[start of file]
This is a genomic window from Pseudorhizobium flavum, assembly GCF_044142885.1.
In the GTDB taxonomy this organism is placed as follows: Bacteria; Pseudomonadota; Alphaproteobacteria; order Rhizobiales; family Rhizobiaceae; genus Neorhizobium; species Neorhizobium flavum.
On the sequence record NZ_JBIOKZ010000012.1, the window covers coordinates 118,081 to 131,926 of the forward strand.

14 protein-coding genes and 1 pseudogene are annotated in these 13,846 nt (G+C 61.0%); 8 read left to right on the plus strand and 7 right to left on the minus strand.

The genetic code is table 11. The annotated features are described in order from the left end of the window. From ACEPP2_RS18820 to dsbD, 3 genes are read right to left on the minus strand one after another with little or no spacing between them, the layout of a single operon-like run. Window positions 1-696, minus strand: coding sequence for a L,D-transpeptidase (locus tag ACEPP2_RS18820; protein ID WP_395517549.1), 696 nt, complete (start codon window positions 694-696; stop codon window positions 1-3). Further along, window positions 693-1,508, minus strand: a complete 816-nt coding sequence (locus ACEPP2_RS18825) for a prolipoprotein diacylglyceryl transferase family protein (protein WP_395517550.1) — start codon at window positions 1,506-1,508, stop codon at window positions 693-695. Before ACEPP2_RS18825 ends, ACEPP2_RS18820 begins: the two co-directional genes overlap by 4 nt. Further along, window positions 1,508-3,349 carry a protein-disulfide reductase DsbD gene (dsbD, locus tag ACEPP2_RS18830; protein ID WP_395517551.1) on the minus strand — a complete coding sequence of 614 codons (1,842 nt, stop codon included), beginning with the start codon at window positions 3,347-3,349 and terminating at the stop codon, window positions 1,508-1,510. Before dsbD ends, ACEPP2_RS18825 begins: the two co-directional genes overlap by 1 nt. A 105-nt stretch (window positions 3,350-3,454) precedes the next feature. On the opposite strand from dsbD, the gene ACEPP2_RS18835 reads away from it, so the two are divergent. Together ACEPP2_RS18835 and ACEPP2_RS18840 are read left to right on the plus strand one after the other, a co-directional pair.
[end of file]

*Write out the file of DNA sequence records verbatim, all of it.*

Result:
This is a genomic window from Pseudorhizobium flavum, assembly GCF_044142885.1.
In the GTDB taxonomy this organism is placed as follows: Bacteria; Pseudomonadota; Alphaproteobacteria; order Rhizobiales; family Rhizobiaceae; genus Neorhizobium; species Neorhizobium flavum.
On the sequence record NZ_JBIOKZ010000012.1, the window covers coordinates 118,081 to 131,926 of the forward strand.

14 protein-coding genes and 1 pseudogene are annotated in these 13,846 nt (G+C 61.0%); 8 read left to right on the plus strand and 7 right to left on the minus strand.

The genetic code is table 11. The annotated features are described in order from the left end of the window. From ACEPP2_RS18820 to dsbD, 3 genes are read right to left on the minus strand one after another with little or no spacing between them, the layout of a single operon-like run. Window positions 1-696, minus strand: coding sequence for a L,D-transpeptidase (locus tag ACEPP2_RS18820; protein ID WP_395517549.1), 696 nt, complete (start codon window positions 694-696; stop codon window positions 1-3). Further along, window positions 693-1,508, minus strand: a complete 816-nt coding sequence (locus ACEPP2_RS18825) for a prolipoprotein diacylglyceryl transferase family protein (protein WP_395517550.1) — start codon at window positions 1,506-1,508, stop codon at window positions 693-695. Before ACEPP2_RS18825 ends, ACEPP2_RS18820 begins: the two co-directional genes overlap by 4 nt. Further along, window positions 1,508-3,349 carry a protein-disulfide reductase DsbD gene (dsbD, locus tag ACEPP2_RS18830; protein ID WP_395517551.1) on the minus strand — a complete coding sequence of 614 codons (1,842 nt, stop codon included), beginning with the start codon at window positions 3,347-3,349 and terminating at the stop codon, window positions 1,508-1,510. Before dsbD ends, ACEPP2_RS18825 begins: the two co-directional genes overlap by 1 nt. A 105-nt stretch (window positions 3,350-3,454) precedes the next feature. On the opposite strand from dsbD, the gene ACEPP2_RS18835 reads away from it, so the two are divergent. Together ACEPP2_RS18835 and ACEPP2_RS18840 are read left to right on the plus strand one after the other, a co-directional pair.